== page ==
Factbox - Iran sanctions risk highlights dollar's hegemony in world markets

(This version of the May 17 story corrects spelling to linchpin in paragraph six)

FILE PHOTO: U.S. President Donald Trump signs a proclamation declaring his intention to withdraw from the JCPOA Iran nuclear agreement in the Diplomatic Room at the White House in Washington, U.S. May 8, 2018. REUTERS/Jonathan Ernst/File Photo - RC112EB18990

LONDON (Reuters) - From global finance and merchandise trade to investment, the dollar’s supremacy in the world economy is being underscored by the U.S. decision to reimpose sanctions on Iran and all those doing business with it.

President Donald Trump this month pulled out of a nuclear accord with Iran, sparking consternation among European companies which now risk punitive U.S. measures if they continue business dealings with Tehran..

Oil firm Total, insurer Allianz and shipping company Maersk are among European names signalling an exit from Iran.

European leaders are meeting in Bulgaria to try to salvage the Iran deal but many remain frank about the prospects for operating beyond the reach of U.S. law.

British foreign minister Boris Johnson, for instance, said governments had to be realistic about “the electrified rail, the live wire of American extra-territoriality and how (it) can serve as a deterrent to business”.

The linchpin of U.S. financial might is of course the dollar, which pervades nearly all aspects of global commerce.

“No company or bank is going to go deal with Iran knowing they will face U.S. sanctions,” said Peter Kinsella, head of FX and debt strategy at the Commonwealth Bank of Australia.

“The U.S. would cut off your dollar funding and that would be a nightmare as the U.S. has the deepest and more liquid currency,” he said.

The dollar has defied years of efforts by foreign governments to end their reliance on it. This is what may complicate international efforts to preserve Iranian business links.

Here are four of the key ways in which the dollar is used in the global economy:


Over 60 percent of the world’s $11 trillion (8.2 trillion pounds) currency reserves -- used by governments to settle international claims and intervene in foreign exchange markets -- are held in dollars.

The greenback’s share amounts to $6.3 trillion, the International Monetary Fund (IMF) said in March, with the euro, the next largest, totalling $1.6 trillion or 20 percent.

True, the dollar’s share was at a four-year low after a prolonged weak spell that bred concern about its standing as the premier reserve currency.

Yet years of hype about the Chinese yuan’s growing popularity among central banks has not translated into its share in global reserves amounting to much more than 1 percent, the IMF said.

Dollar reserves are held largely in U.S. Treasury bonds, and while data shows foreign creditors cooling on U.S. debt, big reserve managers in Beijing, Tokyo or Seoul have few viable alternatives to the immensely large and liquid $21 trillion Treasury market.


The dollar remains the dominant vehicle for foreign exchange transactions, being on one side of 88 percent of all trades in 2016, according to The Bank for International Settlements (BIS).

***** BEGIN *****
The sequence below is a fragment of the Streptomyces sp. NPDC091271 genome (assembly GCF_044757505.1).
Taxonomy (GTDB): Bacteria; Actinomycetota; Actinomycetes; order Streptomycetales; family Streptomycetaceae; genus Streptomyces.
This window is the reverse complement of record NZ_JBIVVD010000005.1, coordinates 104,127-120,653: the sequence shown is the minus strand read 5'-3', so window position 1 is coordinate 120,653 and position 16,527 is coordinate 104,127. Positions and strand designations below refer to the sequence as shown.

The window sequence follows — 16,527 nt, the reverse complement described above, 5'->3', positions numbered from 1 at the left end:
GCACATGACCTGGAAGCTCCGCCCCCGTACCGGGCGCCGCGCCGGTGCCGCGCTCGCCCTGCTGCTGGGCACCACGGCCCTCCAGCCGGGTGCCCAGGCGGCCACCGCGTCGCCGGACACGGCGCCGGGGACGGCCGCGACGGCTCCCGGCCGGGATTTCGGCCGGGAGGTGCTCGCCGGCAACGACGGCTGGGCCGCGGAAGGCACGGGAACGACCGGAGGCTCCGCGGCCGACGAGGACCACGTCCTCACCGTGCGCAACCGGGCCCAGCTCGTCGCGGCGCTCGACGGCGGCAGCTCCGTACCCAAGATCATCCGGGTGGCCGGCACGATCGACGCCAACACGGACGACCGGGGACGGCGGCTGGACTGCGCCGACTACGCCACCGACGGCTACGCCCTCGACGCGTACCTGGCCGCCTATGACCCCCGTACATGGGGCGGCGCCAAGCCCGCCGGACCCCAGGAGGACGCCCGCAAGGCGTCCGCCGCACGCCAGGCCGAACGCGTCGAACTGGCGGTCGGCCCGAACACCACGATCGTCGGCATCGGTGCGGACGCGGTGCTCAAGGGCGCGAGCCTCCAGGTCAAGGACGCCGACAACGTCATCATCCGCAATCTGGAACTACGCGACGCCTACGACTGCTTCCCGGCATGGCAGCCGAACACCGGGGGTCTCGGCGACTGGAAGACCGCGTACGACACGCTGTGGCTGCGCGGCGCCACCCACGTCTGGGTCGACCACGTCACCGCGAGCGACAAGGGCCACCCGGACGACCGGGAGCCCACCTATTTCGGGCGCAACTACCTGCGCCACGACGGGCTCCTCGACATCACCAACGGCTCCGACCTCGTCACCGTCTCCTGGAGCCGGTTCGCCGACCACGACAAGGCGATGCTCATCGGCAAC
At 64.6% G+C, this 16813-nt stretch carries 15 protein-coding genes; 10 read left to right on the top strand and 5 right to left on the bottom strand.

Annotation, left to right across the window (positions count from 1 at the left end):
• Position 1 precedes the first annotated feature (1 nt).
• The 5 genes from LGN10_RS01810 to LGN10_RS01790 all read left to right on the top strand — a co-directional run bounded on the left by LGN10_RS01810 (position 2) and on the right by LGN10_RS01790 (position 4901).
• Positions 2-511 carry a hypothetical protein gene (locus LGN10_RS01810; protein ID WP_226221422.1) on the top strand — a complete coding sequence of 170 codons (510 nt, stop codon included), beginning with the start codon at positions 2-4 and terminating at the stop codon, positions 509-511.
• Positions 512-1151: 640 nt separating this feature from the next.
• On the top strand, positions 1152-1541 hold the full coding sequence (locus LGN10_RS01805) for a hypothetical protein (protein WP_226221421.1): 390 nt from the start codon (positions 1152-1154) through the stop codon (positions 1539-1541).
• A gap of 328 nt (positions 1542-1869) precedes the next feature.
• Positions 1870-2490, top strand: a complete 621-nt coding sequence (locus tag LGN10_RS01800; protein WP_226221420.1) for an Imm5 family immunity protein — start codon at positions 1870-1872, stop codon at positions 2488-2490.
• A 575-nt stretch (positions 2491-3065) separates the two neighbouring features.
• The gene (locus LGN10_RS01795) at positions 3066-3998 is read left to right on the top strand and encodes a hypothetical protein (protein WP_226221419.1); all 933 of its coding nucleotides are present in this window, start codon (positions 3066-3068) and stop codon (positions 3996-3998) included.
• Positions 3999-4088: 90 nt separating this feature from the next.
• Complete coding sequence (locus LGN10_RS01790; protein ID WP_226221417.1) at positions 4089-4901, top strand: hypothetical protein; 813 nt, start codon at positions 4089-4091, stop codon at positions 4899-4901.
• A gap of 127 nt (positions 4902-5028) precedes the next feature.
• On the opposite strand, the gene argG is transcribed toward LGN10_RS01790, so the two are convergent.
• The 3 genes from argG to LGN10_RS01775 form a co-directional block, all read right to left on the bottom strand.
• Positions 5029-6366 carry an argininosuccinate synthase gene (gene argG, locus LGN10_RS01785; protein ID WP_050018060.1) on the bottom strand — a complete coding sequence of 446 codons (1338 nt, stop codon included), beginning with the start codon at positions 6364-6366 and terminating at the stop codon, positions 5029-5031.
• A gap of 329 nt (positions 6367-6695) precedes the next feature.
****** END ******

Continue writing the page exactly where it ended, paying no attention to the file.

Contributing to its role in foreign exchange transactions is its widespread use in the invoicing of international trade.

In 2014, 51.9 percent of international trade by value and 49.4 percent of international trade by volume of transactions were invoiced in U.S. dollars, even when a U.S. counterparty was not part of the transaction, the BIS said.

European Union statistics office Eurostat said over half of all goods imports were invoiced in dollars in 2016, as was 85.5 percent of petroleum and petroleum products. The euro share was 13.7 percent.

As a result, BIS data shows that in 2016 the dollar comprised 90 percent of the $3 trillion-a-day market for FX swaps and forwards, derivatives used by companies to hedge currency risks.

“It’s very hard to escape the interaction with the U.S. financial sector,” said Claire Dissaux, head of global economics and strategy at Millennium Global Investments. “If you are a French carmaker you would have dealings with U.S. banks and dollar funding.”

In 2015, a U.S. court fined BNP Paribas $8.9 billion for moving money through the U.S. financial system for Sudanese, Iranian and Cuban entities subject to U.S. sanctions.


Internationally traded commodities such as oil and gold are typically denominated in U.S. dollars, as are benchmark futures such as Brent crude oil. Analysts estimate over 80 percent of traded oil is priced in the greenback.

China, pushing to denominate imports in other currencies, has launched yuan crude futures which could eventually become a global price benchmark alongside Brent and WTI crude.

But a pre-requisite would be liberalising China’s capital account to allow free movement of money. Gulf oil producers peg their currencies to the dollar and would face foreign exchange risks by invoicing sales in other currencies.


At the end of the second quarter of 2017, $13.950 trillion, or close to half, of all cross-border claims were denominated in U.S. dollars, Eurostat said.

The United States is the biggest recipient and source of foreign direct investment (FDI), with inflow and outflow of $391 billion and $300 billion respectively in 2016, United Nations data shows.

U.S.-based investors accounted for more than a quarter of flows to emerging market debt, 42 percent to emerging equities and a tenth of all FDI to the developing world, according to the Institute of International Finance.

Additional reporting and editing by Sujata Rao; Editing by Catherine Evans